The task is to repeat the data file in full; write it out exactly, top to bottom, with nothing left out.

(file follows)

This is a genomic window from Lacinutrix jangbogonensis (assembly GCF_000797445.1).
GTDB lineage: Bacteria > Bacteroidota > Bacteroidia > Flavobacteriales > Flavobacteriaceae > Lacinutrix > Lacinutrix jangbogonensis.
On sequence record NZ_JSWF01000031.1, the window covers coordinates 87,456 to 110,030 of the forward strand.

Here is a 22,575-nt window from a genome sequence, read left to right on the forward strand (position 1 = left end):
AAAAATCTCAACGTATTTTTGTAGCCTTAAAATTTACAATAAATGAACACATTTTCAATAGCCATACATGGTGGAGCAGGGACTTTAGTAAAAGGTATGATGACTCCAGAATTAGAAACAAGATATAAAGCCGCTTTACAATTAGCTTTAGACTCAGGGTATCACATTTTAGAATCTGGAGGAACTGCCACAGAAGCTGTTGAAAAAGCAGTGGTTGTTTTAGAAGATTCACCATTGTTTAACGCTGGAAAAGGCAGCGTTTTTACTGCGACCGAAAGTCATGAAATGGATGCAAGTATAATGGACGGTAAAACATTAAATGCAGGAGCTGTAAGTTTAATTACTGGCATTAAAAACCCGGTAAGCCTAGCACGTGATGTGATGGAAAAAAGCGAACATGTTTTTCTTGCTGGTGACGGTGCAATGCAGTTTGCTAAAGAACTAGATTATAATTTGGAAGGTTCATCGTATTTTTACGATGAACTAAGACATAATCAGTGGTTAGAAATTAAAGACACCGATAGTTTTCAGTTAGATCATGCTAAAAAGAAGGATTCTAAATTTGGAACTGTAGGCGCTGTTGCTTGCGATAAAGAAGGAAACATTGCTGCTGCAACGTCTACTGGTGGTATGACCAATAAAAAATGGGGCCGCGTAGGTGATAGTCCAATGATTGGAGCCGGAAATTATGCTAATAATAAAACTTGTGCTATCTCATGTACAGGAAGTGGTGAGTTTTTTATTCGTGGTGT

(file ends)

This is a genomic window from Lacinutrix jangbogonensis (assembly GCF_000797445.1).
GTDB lineage: Bacteria > Bacteroidota > Bacteroidia > Flavobacteriales > Flavobacteriaceae > Lacinutrix > Lacinutrix jangbogonensis.
On sequence record NZ_JSWF01000031.1, the window covers coordinates 87,456 to 110,030 of the forward strand.

Here is a 22,575-nt window from a genome sequence, read left to right on the forward strand (position 1 = left end):
AAAAATCTCAACGTATTTTTGTAGCCTTAAAATTTACAATAAATGAACACATTTTCAATAGCCATACATGGTGGAGCAGGGACTTTAGTAAAAGGTATGATGACTCCAGAATTAGAAACAAGATATAAAGCCGCTTTACAATTAGCTTTAGACTCAGGGTATCACATTTTAGAATCTGGAGGAACTGCCACAGAAGCTGTTGAAAAAGCAGTGGTTGTTTTAGAAGATTCACCATTGTTTAACGCTGGAAAAGGCAGCGTTTTTACTGCGACCGAAAGTCATGAAATGGATGCAAGTATAATGGACGGTAAAACATTAAATGCAGGAGCTGTAAGTTTAATTACTGGCATTAAAAACCCGGTAAGCCTAGCACGTGATGTGATGGAAAAAAGCGAACATGTTTTTCTTGCTGGTGACGGTGCAATGCAGTTTGCTAAAGAACTAGATTATAATTTGGAAGGTTCATCGTATTTTTACGATGAACTAAGACATAATCAGTGGTTAGAAATTAAAGACACCGATAGTTTTCAGTTAGATCATGCTAAAAAGAAGGATTCTAAATTTGGAACTGTAGGCGCTGTTGCTTGCGATAAAGAAGGAAACATTGCTGCTGCAACGTCTACTGGTGGTATGACCAATAAAAAATGGGGCCGCGTAGGTGATAGTCCAATGATTGGAGCCGGAAATTATGCTAATAATAAAACTTGTGCTATCTCATGTACAGGAAGTGGTGAGTTTTTTATTCGTGGTGT